Whereupon our heroine does the dumbest thing so far
6/13/17 - 6/14/17
The bus ride to Pai is well known for people throwing up. The road there goes over the mountain pass, and has 762 switchback curves, which the minivan drivers take way faster than a reasonable person should. Having heard about this early on, I went and bought some Dramamine before our departure, and slept through most of the ride. No one in our minibus got sick, thankfully, but I absolutely see how someone could.
After we arrived in Pai I threw my bags on and just walked to my hostel, a 15 minute walk or so out of town. The place is gorgeous, and has a Moroccan theme. It's owned by a nice guy, and when I arrived he and his girlfriend were giving cooking lessons to a couple of girls who were already staying there, so I joined in and got a free cooking lesson (check that off the to-do list!). We learned to make Pad Thai, Green Curry, and chicken with cashew nuts. So basically everything you would learn to make in a cooking class. We all ate dinner together at a big table outside, and it was wonderful! Way beyond what I expected to encounter when I arrived.
The next day (after sleeping on the best mattress I've encountered so far, OMG), I woke up to discover we were having french toast with fresh fruits. Best. Hostel. Ever. After breakfast I decided to just go into town and wander around for the day, as I've heard Pai is super cute (and super small). The town has long been attracting the hippie style of human, and you could really see it in the vibe of the town. I met my new best friend at a local restaurant, which was just a countertop outside.
I strolled around town, looking in all the shops for the mystical dress I've convinced myself i saw once but haven't been able to find since. I bought a cute tank top for 2 dollars, mentally checking off the tank top in my bag I would be swapping for this one. I stumbled upon a giant Fred Flintstone for seemingly no reason.
Towards the later part of the day I found my way to a little Chai shop that I had heard was good, and ordered a chai with vanilla. It was amazing and spicy and smooth and I'm sure Laura would have loved it. I read a book on my phone because my silly self had forgotten my book back at the hostel. A nice woman came around to inform me that tonight would be an open mic night with music and poetry and such, and asked if I wanted to share something. I politely said no, but then paused to actually think about if I had anything to share. Not right now, but maybe some day? I actually think that would be kind of fun.
I figured I would just stick around, so I ordered the closest thing to dinner (banana bread), and another chai, this time with hazelnut, and settled in. The place wound up jam packed with dreadlocks, hippie pants, free spirits, and random bells on belts and tied into hair. An old woman got up and ranted about people who have the cell phone sickness. Lots of wonderful people played music. An old man got up and talked about how he had cured himself of every disease, including cancer, and how the directions were in the simple 17 page booklet up for sale in the corner of the cafe.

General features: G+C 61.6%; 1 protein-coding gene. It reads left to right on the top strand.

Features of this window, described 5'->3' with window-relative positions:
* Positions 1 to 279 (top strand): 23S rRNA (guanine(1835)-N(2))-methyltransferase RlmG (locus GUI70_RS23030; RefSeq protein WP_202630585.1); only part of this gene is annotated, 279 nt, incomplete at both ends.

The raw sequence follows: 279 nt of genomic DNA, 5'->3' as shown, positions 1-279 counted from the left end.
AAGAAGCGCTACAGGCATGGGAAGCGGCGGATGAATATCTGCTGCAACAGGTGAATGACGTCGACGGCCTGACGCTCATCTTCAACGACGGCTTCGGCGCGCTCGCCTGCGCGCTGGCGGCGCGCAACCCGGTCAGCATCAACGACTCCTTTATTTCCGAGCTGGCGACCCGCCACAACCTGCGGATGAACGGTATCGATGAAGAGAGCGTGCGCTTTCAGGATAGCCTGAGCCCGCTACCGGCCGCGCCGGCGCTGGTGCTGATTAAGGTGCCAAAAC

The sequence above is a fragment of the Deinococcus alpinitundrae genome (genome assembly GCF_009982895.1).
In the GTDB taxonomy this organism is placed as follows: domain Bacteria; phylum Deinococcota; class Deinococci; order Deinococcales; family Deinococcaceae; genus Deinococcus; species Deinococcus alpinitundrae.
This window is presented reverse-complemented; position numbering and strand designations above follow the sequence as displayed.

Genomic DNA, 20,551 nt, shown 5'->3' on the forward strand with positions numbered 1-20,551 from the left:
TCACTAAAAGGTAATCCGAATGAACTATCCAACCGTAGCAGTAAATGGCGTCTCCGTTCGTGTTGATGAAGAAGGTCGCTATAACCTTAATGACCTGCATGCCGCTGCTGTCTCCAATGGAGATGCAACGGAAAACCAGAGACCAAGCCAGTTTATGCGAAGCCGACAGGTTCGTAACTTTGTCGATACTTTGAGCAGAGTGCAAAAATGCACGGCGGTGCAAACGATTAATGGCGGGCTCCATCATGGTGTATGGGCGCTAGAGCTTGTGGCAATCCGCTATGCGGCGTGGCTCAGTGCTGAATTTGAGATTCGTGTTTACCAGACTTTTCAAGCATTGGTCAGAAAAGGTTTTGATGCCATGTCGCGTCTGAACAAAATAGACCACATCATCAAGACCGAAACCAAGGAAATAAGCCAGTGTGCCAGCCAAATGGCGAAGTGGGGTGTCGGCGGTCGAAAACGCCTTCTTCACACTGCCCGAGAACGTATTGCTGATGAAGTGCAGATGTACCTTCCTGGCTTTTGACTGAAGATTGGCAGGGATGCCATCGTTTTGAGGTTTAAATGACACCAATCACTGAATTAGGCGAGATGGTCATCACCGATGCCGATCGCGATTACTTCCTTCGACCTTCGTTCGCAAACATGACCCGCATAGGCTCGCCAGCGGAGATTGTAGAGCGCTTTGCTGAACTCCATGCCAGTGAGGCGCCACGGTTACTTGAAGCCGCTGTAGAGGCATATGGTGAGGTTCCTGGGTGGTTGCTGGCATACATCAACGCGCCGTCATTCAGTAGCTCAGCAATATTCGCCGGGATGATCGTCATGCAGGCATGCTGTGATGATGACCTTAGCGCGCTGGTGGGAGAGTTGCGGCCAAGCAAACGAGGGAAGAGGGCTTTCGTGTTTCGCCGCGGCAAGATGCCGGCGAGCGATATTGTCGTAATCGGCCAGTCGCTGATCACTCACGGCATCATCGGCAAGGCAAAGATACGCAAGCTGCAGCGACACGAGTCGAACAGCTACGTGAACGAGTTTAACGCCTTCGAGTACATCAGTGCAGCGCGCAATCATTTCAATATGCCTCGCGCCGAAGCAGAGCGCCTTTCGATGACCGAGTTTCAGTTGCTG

Okay, we need to take a second here. I've heard the most ridiculous bullshit about cancer while traveling. This guy said he cured his own cancer without ANY medicine. Because I'm sure the oncologists in Pai, Thailand are doing thorough check-ups on him? One of the girls I met claimed that complete fasting, including not drinking water, is a cure for cancer, because "your body is no longer distracted dealing with the foods you put in it and trying to digest things, so your cells and immune system can focus completely on the cancer." Except for the part where you die three days later from dehydration? Fascinating. Okay, moving on.
A woman got up and recited a 200 year old poem that her grandmother used to recite for money on the streets, and it was fascinating and wonderful. A random guy from Jerusalem sat down at my table while he waited for his turn to perform, and we chatted and had a lovely time, and then he performed and was absolutely the best musician of the night. Another old guy got up and started talking, just telling his life story. At first I was expecting more crazy miracle cures, but it turned out to be pretty good. He talked a lot about different experiences in his life, and about the importance of speaking your truth. The three guiding principles of his life are truth, respect, and sharing, and by the time he was done talking he certainly had me convinced.